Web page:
Medical radiation: Too much of a good thing?
It all started in 1895, when Wilhelm Roentgen discovered x-rays. Six years later, he was honored with the first Nobel Prize in Physics; by then, doctors were already using primitive x-rays to diagnose illnesses. The collaboration between physicians and physicists has continued ever since, resulting in amazing advances far beyond Roentgen's wildest dreams.
Modern imaging techniques have saved countless lives. But like every medication and operation, these benefits come at a cost, both in dollars and sometimes in health. In the case of imaging, potential problems include both misdiagnosis and over-diagnosis, which often lead to excessive or unnecessary treatment. And additional side effects may result from the very radiation used to produce many types of diagnostic images.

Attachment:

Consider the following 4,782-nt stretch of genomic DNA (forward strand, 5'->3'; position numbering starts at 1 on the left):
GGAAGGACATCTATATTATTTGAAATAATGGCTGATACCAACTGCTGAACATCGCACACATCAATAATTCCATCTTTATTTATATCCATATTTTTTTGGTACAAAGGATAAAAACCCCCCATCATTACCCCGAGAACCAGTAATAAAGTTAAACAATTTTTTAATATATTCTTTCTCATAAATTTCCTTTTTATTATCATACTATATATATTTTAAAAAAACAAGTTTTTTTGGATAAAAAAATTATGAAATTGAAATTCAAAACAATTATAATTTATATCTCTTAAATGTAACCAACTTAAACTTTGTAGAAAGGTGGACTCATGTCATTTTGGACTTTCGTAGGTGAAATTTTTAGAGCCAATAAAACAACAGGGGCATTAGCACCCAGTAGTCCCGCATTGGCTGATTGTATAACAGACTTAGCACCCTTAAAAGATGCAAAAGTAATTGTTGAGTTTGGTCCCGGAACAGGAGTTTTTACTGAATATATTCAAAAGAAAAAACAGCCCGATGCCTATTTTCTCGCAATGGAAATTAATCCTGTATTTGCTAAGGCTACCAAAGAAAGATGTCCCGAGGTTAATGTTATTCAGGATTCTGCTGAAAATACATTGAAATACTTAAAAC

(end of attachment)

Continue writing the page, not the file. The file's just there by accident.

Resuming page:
Physicists tell us that ionizing radiation delivers energy in the form of photons that pack enough oomph to strip electrons away from the nuclei of atoms. We are continuously exposed to tiny amounts of ionizing radiation from cosmic rays and naturally occurring radioactive elements here on earth. We accept this so-called background radiation without blinking an eye, but we rightly fear exposure to devastating doses of ionizing radiation from nuclear accidents or atomic weapons. And research has focused attention on potential harm from the radiation used for diagnostic imaging.